Physio for Cerebral Palsy

Cerebral Palsy Treatment

Cerebral Palsy is a condition of the brain and nervous system. It is caused by abnormal development or injury that occurs in the developing brain of a baby during pregnancy, birth or as a young child. The affected area of the brain is unable to form the correct instructions and messages to send to the related area of the body for appropriate activity or movement. Cerebral Palsy affects body movement, muscle control, coordination and tone, as well as reflexes, posture and balance. It can also impact fine motor skills, gross motor skills and oral motor functioning. Also covers any amount of damage to any part of the brain, and therefore symptoms and treatment vary dramatically depending on the individual.

Physiotherapy (PT) is an important part of managing cerebral palsy (CP). It usually starts soon after diagnosis. It may begin earlier, depending on the symptoms. Some people with CP continue physiotherapy throughout their lives, especially those with severe physical disabilities.

Also Physiotherapy plays a central role in managing this condition. Physiotherapists will assess the child and record and monitor their development.

As part of a tailored treatment plan, they will teach the child how to control their head movements and how to sit, roll, crawl and walk, encouraging normal motor development and function. Their treatment will also strive to prevent and inhibit abnormal reflexes and patterns of movement.

The goals of physiotherapy are to:

    • Foster independence by improving functional mobility.
    • Strengthen and encourage the growth of muscles.
    • Improve the ability to move all parts of the body.
  • Prevent joints from becoming tight or permanently bent (contracted).

Physiotherapists provide exercises for patients to improve functional mobility, encourage muscle growth and prevent joints from becoming permanently contracted. They may also provide adaptive techniques and special equipment for the patient to more easily perform day-to-day tasks.

Typically, parents (and other member of the family) are involved in therapy and taught home exercises and strategies to help their child keep muscles strong and joints flexible.

Physiotherapy also may include the use of:

    • Special positions, exercises, and cushions to help keep a child in a more natural position.
    • Braces, casts, and splints to help straighten and support the child’s joints. These devices also may help manage uncontrolled limb movements.
    • Scooters, wheelchairs, and other devices for increased mobility.
    • A special plastic jacket that is individually moulded to prevent the spine from curving more. Curves in the spine (scoliosis) sometimes develop in teens with cerebral palsy.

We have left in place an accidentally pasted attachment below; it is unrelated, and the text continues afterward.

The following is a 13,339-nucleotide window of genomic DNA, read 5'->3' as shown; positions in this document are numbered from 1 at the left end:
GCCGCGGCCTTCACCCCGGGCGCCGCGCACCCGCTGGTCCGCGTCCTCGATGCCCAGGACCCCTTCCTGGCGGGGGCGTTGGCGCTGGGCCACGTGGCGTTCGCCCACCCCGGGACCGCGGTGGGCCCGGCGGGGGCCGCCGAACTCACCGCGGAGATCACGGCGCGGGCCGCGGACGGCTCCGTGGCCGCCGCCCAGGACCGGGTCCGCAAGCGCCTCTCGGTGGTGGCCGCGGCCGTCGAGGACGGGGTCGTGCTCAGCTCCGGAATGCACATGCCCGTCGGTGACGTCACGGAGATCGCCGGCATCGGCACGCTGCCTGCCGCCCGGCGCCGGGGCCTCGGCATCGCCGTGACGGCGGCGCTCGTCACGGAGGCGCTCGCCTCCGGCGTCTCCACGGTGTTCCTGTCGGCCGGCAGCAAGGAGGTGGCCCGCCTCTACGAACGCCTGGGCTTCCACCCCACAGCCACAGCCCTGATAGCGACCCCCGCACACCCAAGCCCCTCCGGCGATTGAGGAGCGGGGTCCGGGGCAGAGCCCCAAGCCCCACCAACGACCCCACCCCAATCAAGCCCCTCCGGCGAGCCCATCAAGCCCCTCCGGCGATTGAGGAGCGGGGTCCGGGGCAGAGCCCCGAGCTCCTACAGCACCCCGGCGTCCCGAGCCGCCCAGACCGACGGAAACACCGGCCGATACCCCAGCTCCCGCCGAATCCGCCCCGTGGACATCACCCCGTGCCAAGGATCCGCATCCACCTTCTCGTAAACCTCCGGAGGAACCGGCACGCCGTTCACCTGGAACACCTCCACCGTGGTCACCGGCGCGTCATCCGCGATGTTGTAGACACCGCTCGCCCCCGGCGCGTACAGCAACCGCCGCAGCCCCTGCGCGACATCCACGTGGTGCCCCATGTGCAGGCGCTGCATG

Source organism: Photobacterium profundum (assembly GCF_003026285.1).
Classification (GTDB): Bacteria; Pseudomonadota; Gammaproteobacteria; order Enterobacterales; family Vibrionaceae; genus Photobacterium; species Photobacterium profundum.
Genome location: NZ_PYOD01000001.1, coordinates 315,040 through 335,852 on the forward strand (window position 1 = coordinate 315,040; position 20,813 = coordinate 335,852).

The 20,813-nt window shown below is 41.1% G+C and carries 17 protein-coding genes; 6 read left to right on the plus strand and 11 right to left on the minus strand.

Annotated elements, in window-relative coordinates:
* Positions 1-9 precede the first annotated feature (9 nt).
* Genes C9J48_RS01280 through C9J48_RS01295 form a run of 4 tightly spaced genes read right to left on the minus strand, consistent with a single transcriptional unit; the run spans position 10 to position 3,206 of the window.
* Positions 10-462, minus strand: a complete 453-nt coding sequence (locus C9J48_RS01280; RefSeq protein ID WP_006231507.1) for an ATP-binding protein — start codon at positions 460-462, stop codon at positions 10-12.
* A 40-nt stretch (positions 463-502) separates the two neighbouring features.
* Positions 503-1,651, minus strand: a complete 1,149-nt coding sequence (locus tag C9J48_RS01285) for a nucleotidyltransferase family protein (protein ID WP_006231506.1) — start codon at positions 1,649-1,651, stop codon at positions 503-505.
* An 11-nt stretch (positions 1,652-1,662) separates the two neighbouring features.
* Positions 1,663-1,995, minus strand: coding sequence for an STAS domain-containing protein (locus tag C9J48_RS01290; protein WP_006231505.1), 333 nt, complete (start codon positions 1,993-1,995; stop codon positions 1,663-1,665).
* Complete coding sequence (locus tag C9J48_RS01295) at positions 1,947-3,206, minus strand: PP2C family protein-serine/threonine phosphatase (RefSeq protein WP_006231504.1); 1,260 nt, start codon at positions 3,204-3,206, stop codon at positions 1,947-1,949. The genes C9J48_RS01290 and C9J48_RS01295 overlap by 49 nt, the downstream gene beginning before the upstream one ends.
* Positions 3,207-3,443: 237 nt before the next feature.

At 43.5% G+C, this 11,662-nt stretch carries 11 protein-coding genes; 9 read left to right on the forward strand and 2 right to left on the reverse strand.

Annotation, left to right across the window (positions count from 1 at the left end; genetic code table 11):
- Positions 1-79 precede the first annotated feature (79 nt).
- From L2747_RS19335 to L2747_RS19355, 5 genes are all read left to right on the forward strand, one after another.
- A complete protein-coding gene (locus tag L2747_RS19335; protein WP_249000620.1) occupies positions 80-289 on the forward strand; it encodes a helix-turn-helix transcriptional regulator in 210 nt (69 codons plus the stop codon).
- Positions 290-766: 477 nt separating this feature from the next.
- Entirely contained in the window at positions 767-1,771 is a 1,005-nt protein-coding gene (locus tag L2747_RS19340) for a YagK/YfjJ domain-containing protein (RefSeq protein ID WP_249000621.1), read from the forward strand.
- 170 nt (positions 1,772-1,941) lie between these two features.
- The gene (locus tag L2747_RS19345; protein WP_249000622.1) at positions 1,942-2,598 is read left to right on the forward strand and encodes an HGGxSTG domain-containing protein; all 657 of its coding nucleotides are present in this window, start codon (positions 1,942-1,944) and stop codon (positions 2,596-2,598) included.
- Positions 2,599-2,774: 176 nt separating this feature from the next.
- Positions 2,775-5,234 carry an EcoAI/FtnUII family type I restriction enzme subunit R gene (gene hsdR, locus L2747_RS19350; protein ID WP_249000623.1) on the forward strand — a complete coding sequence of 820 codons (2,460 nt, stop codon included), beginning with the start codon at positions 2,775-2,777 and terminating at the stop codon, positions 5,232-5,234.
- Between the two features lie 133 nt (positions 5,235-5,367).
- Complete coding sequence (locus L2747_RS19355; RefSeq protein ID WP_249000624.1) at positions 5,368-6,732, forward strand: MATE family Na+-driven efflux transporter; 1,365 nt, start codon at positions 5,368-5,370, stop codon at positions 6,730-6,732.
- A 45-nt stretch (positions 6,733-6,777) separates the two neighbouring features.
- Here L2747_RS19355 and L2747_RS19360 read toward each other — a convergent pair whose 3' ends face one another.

• Equipment for constraint-induced movement therapy, also called shaping. This approach encourages a child to increase movements through presenting interesting activities or objects and giving praise and rewards when a child makes attempts to use the less-functioning muscles.

For children, treatment for Cerebral Palsy primarily aims to increase mobility and promote physical development such as sitting, crawling and walking. Treatment should be started early and should aim to continue on a regular basis. Every child with Cerebral Palsy presents differently and has different needs.

Some of the physiotherapy treatments we offer aim to:

    • Increase muscle strength and activation
    • Decrease muscles tightness and spasms through stretching programs and splinting techniques
    • Encourage physical development through play and everyday activities
  • Improve mobility with the use of different aids

For adults, treatment is aimed at improving muscle activation and control and improving functional abilities. Specialist services for adults with Cerebral Palsy are often less widely available than those for children.  Every individual with Cerebral Palsy presents with different symptoms, needs and priorities depending on their age and the extent of the damage to the brain. Each individual will be assessed by their therapist and have treatment tailored to their needs and goals.

Some of the physiotherapy treatments we offer can help to:

    • Increase muscle strength through strengthening and mobilisation exercises
    • Minimise abnormal patterns of movement through re-alignment and activation of muscles
    • Improve postural alignment through mobilisation and strengthening
    • Improve balance and mobility through assessment of different seating and mobility aids and postural  re-education
    • Increase sensation through sensory stimulation
    • Reduce muscle stiffness, spasms and pain through stretching programmes
    • Reduce the risk of falls through balance work, gait re-education and training
    • Help reduce foot drop through functional electrical stimulation (FES) and various orthotics
  • Increase independence and quality of life through management of positioning in bed and seating

With the new NDIS, many people now have access to funding which can be utilised for Physiotherapy services to improve their independence.

If you know someone who has Cerebral Palsy, get in touch now to see how we can help!